Rhetoric from policy makers may focus on the need to ensure that college graduates are competitive in the workplace, but students, faculty members, and others engaged in higher education take a more expansive view of the value of a degree, a new report from the Kettering Foundation and the National Issues Forums Institute suggests. College, they said, shouldn’t be just about picking up job skills but should expose students to new ideas and diverse fields and should encourage critical thinking.
The findings come from 115 public forums organized across the country by the nonprofit groups to discuss the future of higher education. Although open to the public, the sessions attracted disproportionate numbers of people in higher education—four in 10 participants were students and one-fifth were faculty members.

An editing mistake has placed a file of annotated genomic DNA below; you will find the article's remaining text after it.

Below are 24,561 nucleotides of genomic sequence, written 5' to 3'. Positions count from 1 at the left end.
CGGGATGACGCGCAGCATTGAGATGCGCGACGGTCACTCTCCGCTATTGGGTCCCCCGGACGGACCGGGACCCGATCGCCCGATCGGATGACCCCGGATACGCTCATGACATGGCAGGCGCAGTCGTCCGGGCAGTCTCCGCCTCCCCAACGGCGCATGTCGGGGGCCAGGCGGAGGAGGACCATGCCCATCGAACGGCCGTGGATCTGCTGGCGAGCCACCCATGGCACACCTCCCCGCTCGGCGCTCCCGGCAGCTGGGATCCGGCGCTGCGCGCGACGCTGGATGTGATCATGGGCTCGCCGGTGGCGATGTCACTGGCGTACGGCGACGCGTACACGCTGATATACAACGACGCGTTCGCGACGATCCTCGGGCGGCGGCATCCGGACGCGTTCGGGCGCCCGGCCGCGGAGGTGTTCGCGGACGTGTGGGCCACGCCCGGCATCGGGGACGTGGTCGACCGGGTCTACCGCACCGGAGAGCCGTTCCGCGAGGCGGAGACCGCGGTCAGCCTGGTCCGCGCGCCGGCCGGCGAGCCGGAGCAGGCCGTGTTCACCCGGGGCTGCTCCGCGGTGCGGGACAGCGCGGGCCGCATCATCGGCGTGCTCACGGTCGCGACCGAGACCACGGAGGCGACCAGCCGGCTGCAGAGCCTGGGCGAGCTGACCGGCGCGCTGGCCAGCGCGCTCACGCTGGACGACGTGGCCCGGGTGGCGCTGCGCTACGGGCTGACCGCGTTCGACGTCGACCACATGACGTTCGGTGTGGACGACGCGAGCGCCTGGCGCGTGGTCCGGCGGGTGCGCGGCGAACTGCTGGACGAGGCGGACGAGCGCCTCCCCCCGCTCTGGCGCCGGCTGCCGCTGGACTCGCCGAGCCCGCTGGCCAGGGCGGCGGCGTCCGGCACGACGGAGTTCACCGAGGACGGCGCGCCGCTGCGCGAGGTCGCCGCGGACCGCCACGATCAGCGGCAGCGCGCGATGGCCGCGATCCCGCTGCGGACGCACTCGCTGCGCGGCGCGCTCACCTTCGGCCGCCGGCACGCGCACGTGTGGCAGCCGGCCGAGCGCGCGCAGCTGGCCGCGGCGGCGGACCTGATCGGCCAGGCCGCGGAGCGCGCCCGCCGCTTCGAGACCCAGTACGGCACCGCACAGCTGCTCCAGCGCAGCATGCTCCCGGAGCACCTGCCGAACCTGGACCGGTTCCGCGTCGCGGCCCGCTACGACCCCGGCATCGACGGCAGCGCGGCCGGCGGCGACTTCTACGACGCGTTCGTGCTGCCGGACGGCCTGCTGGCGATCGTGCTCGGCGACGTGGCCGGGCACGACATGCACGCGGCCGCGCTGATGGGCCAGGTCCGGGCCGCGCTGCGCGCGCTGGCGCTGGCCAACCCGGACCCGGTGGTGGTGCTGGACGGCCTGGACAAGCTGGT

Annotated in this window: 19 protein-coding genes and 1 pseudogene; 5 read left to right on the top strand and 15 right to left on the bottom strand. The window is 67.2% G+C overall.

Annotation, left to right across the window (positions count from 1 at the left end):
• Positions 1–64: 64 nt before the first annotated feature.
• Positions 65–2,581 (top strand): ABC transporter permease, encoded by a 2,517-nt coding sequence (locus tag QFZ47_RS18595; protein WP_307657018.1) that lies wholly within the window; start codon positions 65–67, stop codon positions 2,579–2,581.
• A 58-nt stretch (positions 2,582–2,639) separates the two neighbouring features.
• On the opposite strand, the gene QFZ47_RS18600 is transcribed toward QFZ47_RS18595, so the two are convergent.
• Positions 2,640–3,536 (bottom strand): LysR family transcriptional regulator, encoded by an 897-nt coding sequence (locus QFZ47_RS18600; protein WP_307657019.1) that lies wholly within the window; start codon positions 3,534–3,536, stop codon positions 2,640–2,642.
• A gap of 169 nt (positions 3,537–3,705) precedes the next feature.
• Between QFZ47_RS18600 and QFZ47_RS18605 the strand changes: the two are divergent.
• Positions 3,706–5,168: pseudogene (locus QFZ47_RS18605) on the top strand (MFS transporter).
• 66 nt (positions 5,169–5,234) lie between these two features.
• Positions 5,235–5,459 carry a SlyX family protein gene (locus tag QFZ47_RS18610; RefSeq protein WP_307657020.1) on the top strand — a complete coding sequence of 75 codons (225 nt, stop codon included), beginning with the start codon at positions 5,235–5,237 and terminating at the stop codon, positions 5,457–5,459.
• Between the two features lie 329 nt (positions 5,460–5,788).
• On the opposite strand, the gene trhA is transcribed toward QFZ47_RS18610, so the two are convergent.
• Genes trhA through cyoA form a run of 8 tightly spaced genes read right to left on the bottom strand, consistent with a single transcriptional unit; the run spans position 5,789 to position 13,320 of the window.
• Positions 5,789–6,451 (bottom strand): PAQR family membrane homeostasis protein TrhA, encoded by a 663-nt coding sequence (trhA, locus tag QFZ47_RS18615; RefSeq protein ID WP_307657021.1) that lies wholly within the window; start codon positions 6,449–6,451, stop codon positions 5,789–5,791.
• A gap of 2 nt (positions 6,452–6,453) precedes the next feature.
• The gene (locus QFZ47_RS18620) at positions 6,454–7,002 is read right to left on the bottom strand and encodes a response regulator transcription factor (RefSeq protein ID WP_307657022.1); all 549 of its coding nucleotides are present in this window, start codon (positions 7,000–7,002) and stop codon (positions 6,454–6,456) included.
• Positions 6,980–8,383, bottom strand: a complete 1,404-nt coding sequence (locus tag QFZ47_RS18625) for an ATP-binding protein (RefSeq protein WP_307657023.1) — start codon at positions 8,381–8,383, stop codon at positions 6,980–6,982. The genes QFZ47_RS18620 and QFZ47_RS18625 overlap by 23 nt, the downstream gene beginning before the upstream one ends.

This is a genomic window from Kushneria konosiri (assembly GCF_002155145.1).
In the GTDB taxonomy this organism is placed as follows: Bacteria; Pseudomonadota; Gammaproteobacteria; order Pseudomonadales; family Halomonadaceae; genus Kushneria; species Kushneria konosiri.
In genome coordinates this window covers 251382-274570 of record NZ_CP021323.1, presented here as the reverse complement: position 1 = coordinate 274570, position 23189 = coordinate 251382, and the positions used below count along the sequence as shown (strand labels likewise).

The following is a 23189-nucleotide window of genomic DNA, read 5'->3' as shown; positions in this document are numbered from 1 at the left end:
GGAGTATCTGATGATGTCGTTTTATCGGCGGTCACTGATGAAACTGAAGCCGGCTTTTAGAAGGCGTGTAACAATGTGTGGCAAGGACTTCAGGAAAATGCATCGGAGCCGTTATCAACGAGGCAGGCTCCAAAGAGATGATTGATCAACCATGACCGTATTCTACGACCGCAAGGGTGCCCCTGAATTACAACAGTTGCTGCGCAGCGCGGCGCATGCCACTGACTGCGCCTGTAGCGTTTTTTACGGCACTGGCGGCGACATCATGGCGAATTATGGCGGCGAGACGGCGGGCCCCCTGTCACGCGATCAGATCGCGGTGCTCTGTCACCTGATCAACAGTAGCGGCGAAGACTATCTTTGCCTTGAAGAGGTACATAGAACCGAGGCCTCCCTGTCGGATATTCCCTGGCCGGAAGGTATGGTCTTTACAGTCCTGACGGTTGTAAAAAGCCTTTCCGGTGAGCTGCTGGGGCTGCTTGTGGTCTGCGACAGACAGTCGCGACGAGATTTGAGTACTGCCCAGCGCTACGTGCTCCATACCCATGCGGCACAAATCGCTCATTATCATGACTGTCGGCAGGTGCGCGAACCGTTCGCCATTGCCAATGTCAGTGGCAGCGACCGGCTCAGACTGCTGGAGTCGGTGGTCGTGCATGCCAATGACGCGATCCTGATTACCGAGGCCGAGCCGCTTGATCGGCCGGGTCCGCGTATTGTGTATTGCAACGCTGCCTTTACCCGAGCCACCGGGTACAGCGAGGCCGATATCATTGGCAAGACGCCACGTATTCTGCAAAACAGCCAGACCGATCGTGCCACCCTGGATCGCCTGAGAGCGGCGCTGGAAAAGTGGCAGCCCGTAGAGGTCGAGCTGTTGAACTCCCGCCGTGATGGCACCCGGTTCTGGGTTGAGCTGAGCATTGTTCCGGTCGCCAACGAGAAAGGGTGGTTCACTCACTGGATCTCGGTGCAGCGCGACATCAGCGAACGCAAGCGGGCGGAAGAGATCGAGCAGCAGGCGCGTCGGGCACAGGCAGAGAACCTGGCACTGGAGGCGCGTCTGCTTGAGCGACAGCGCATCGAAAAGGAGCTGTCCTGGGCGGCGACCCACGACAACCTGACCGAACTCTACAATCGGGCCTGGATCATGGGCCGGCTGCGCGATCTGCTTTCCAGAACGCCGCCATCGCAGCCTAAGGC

Forum participants diverged from elected officials and higher-education experts in several other key areas: While policy makers often discuss the rising cost of a college education, higher-education constituents are at “a very early stage of their thinking on this issue,” the report says. And while policy makers often focus on community colleges and competency-based education, few people who came to the forums brought them up.
The report, “Divided We Fail: Why It’s Time for a Broader, More Inclusive Conversation on the Future of Higher Education,” isn’t the first attempt to take the pulse of the American public on higher education. Earlier public-opinion surveys have found that Americans value a college education but are increasingly anxious about its cost.